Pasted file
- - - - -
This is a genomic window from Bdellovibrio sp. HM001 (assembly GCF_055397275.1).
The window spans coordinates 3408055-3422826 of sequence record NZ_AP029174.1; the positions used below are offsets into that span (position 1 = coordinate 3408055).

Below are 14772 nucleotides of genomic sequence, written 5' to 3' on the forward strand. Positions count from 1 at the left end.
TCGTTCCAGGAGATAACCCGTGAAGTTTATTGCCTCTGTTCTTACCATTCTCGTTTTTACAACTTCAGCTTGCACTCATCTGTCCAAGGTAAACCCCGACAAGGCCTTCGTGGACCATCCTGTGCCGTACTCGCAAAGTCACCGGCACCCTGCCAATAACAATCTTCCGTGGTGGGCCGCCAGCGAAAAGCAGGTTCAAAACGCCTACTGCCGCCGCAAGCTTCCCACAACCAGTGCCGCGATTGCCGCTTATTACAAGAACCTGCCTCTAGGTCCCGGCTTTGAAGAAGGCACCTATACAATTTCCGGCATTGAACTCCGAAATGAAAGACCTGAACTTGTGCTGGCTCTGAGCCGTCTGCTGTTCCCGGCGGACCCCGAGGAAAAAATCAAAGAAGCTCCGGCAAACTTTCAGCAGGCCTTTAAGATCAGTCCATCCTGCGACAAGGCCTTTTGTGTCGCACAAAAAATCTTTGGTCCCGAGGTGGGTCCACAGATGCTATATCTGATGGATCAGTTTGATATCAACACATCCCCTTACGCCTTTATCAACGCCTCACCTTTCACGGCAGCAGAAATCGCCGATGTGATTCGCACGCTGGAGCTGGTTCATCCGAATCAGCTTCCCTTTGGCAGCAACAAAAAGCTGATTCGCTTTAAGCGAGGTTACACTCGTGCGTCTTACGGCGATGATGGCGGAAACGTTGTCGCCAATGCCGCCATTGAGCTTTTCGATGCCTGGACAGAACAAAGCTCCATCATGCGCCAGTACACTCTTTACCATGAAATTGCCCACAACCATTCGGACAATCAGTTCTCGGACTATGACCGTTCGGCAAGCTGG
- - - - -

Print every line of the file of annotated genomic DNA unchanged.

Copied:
This is a genomic window from Bdellovibrio sp. HM001 (assembly GCF_055397275.1).
The window spans coordinates 3408055-3422826 of sequence record NZ_AP029174.1; the positions used below are offsets into that span (position 1 = coordinate 3408055).

Below are 14772 nucleotides of genomic sequence, written 5' to 3' on the forward strand. Positions count from 1 at the left end.
TCGTTCCAGGAGATAACCCGTGAAGTTTATTGCCTCTGTTCTTACCATTCTCGTTTTTACAACTTCAGCTTGCACTCATCTGTCCAAGGTAAACCCCGACAAGGCCTTCGTGGACCATCCTGTGCCGTACTCGCAAAGTCACCGGCACCCTGCCAATAACAATCTTCCGTGGTGGGCCGCCAGCGAAAAGCAGGTTCAAAACGCCTACTGCCGCCGCAAGCTTCCCACAACCAGTGCCGCGATTGCCGCTTATTACAAGAACCTGCCTCTAGGTCCCGGCTTTGAAGAAGGCACCTATACAATTTCCGGCATTGAACTCCGAAATGAAAGACCTGAACTTGTGCTGGCTCTGAGCCGTCTGCTGTTCCCGGCGGACCCCGAGGAAAAAATCAAAGAAGCTCCGGCAAACTTTCAGCAGGCCTTTAAGATCAGTCCATCCTGCGACAAGGCCTTTTGTGTCGCACAAAAAATCTTTGGTCCCGAGGTGGGTCCACAGATGCTATATCTGATGGATCAGTTTGATATCAACACATCCCCTTACGCCTTTATCAACGCCTCACCTTTCACGGCAGCAGAAATCGCCGATGTGATTCGCACGCTGGAGCTGGTTCATCCGAATCAGCTTCCCTTTGGCAGCAACAAAAAGCTGATTCGCTTTAAGCGAGGTTACACTCGTGCGTCTTACGGCGATGATGGCGGAAACGTTGTCGCCAATGCCGCCATTGAGCTTTTCGATGCCTGGACAGAACAAAGCTCCATCATGCGCCAGTACACTCTTTACCATGAAATTGCCCACAACCATTCGGACAATCAGTTCTCGGACTATGACCGTTCGGCAAGCTGG